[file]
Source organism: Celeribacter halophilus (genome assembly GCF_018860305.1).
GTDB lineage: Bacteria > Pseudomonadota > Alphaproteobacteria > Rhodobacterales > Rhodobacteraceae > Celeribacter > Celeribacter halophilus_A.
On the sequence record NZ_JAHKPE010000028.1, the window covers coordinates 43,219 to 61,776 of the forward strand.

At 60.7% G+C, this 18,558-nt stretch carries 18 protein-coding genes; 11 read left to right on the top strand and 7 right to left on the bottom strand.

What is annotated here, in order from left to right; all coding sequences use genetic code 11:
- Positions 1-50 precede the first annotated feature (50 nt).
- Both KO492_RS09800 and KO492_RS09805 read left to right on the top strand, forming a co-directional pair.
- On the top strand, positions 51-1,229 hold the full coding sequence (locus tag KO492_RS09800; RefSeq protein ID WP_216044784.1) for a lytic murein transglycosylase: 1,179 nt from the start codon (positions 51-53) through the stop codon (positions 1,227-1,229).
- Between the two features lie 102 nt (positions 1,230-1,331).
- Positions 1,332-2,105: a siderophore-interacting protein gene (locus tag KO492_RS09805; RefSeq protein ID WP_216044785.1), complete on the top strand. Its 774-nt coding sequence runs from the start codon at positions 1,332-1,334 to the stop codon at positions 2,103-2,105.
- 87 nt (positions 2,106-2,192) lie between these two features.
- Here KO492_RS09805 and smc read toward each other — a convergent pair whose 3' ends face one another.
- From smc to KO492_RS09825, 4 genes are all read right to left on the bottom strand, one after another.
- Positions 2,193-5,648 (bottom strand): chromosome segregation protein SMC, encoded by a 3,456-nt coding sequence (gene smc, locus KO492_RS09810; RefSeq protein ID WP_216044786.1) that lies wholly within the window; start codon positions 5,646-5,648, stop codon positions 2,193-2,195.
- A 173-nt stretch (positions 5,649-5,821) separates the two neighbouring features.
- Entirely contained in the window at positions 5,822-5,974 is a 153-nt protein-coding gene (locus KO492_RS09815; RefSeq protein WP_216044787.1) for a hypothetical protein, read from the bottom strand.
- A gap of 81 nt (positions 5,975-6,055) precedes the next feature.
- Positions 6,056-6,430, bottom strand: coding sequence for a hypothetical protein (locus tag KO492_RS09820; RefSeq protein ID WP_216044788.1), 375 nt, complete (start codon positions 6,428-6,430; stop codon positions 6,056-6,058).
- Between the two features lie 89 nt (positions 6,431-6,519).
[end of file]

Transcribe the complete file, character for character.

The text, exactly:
Source organism: Celeribacter halophilus (genome assembly GCF_018860305.1).
GTDB lineage: Bacteria > Pseudomonadota > Alphaproteobacteria > Rhodobacterales > Rhodobacteraceae > Celeribacter > Celeribacter halophilus_A.
On the sequence record NZ_JAHKPE010000028.1, the window covers coordinates 43,219 to 61,776 of the forward strand.

At 60.7% G+C, this 18,558-nt stretch carries 18 protein-coding genes; 11 read left to right on the top strand and 7 right to left on the bottom strand.

What is annotated here, in order from left to right; all coding sequences use genetic code 11:
- Positions 1-50 precede the first annotated feature (50 nt).
- Both KO492_RS09800 and KO492_RS09805 read left to right on the top strand, forming a co-directional pair.
- On the top strand, positions 51-1,229 hold the full coding sequence (locus tag KO492_RS09800; RefSeq protein ID WP_216044784.1) for a lytic murein transglycosylase: 1,179 nt from the start codon (positions 51-53) through the stop codon (positions 1,227-1,229).
- Between the two features lie 102 nt (positions 1,230-1,331).
- Positions 1,332-2,105: a siderophore-interacting protein gene (locus tag KO492_RS09805; RefSeq protein ID WP_216044785.1), complete on the top strand. Its 774-nt coding sequence runs from the start codon at positions 1,332-1,334 to the stop codon at positions 2,103-2,105.
- 87 nt (positions 2,106-2,192) lie between these two features.
- Here KO492_RS09805 and smc read toward each other — a convergent pair whose 3' ends face one another.
- From smc to KO492_RS09825, 4 genes are all read right to left on the bottom strand, one after another.
- Positions 2,193-5,648 (bottom strand): chromosome segregation protein SMC, encoded by a 3,456-nt coding sequence (gene smc, locus KO492_RS09810; RefSeq protein ID WP_216044786.1) that lies wholly within the window; start codon positions 5,646-5,648, stop codon positions 2,193-2,195.
- A 173-nt stretch (positions 5,649-5,821) separates the two neighbouring features.
- Entirely contained in the window at positions 5,822-5,974 is a 153-nt protein-coding gene (locus KO492_RS09815; RefSeq protein WP_216044787.1) for a hypothetical protein, read from the bottom strand.
- A gap of 81 nt (positions 5,975-6,055) precedes the next feature.
- Positions 6,056-6,430, bottom strand: coding sequence for a hypothetical protein (locus tag KO492_RS09820; RefSeq protein ID WP_216044788.1), 375 nt, complete (start codon positions 6,428-6,430; stop codon positions 6,056-6,058).
- Between the two features lie 89 nt (positions 6,431-6,519).